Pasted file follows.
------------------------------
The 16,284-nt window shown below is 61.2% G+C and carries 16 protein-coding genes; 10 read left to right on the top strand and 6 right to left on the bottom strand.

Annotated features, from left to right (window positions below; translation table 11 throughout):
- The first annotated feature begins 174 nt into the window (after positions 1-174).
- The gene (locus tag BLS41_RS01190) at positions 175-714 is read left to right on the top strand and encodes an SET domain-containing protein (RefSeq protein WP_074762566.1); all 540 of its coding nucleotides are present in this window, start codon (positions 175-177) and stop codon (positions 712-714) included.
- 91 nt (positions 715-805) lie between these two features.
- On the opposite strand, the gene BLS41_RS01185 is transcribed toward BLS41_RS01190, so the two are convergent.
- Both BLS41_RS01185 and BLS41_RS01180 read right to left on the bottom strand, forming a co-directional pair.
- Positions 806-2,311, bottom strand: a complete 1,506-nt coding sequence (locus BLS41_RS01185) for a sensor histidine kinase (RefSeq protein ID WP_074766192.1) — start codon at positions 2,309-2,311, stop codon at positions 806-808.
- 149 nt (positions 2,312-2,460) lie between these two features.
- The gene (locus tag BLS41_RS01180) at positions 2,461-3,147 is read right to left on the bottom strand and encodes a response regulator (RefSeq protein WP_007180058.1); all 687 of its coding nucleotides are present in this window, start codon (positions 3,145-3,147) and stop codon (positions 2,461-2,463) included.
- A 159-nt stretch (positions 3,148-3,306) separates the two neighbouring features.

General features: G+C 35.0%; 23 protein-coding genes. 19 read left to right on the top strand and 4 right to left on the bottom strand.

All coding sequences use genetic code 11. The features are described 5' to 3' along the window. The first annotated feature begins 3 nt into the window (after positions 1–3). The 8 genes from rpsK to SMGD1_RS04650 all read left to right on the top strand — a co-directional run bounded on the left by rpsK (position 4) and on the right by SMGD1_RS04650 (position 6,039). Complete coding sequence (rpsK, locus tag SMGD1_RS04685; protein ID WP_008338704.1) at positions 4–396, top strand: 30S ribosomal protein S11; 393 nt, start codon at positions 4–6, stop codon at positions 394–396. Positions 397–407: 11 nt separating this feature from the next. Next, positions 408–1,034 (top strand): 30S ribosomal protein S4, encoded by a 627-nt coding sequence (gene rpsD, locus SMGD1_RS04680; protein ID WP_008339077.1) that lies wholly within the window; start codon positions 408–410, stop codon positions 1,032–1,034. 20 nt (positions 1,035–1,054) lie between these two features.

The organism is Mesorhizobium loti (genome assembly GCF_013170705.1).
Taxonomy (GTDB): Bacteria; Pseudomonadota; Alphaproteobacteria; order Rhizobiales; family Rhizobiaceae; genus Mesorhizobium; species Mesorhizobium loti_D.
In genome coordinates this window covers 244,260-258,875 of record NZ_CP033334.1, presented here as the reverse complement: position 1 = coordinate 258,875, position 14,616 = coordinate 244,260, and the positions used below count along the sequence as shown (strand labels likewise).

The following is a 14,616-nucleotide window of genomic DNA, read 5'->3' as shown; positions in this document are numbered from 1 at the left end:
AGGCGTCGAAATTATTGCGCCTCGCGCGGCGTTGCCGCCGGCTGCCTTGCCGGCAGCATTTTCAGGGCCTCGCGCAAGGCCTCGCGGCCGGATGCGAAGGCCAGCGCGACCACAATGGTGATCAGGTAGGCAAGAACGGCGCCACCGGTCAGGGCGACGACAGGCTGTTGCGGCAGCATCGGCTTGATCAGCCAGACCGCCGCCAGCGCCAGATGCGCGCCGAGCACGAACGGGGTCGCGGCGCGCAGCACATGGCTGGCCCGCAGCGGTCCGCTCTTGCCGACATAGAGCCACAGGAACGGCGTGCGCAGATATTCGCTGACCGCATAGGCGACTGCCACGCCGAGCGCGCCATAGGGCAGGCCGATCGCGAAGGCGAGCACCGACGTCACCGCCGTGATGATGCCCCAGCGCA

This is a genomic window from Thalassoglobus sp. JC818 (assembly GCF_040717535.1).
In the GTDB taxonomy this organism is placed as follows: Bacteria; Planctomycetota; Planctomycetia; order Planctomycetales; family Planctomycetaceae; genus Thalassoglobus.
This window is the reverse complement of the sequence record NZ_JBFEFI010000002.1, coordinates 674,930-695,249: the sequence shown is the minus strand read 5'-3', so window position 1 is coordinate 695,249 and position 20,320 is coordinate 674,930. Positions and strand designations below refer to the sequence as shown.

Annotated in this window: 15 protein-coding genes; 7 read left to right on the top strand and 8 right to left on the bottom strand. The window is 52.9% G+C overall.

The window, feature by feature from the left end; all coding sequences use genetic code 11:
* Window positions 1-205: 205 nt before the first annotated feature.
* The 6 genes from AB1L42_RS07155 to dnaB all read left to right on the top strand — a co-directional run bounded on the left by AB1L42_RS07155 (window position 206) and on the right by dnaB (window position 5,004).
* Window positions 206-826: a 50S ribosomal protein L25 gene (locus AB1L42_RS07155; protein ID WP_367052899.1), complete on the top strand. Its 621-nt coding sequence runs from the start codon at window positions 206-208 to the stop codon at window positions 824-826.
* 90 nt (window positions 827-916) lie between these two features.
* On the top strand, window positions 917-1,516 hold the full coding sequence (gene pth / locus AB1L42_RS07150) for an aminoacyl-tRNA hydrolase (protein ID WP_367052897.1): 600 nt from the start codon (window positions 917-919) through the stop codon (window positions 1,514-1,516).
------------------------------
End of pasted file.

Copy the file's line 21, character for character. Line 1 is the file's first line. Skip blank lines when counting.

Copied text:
This window is the reverse complement of the sequence record NZ_JBFEFI010000002.1, coordinates 674,930-695,249: the sequence shown is the minus strand read 5'-3', so window position 1 is coordinate 695,249 and position 20,320 is coordinate 674,930. Positions and strand designations below refer to the sequence as shown.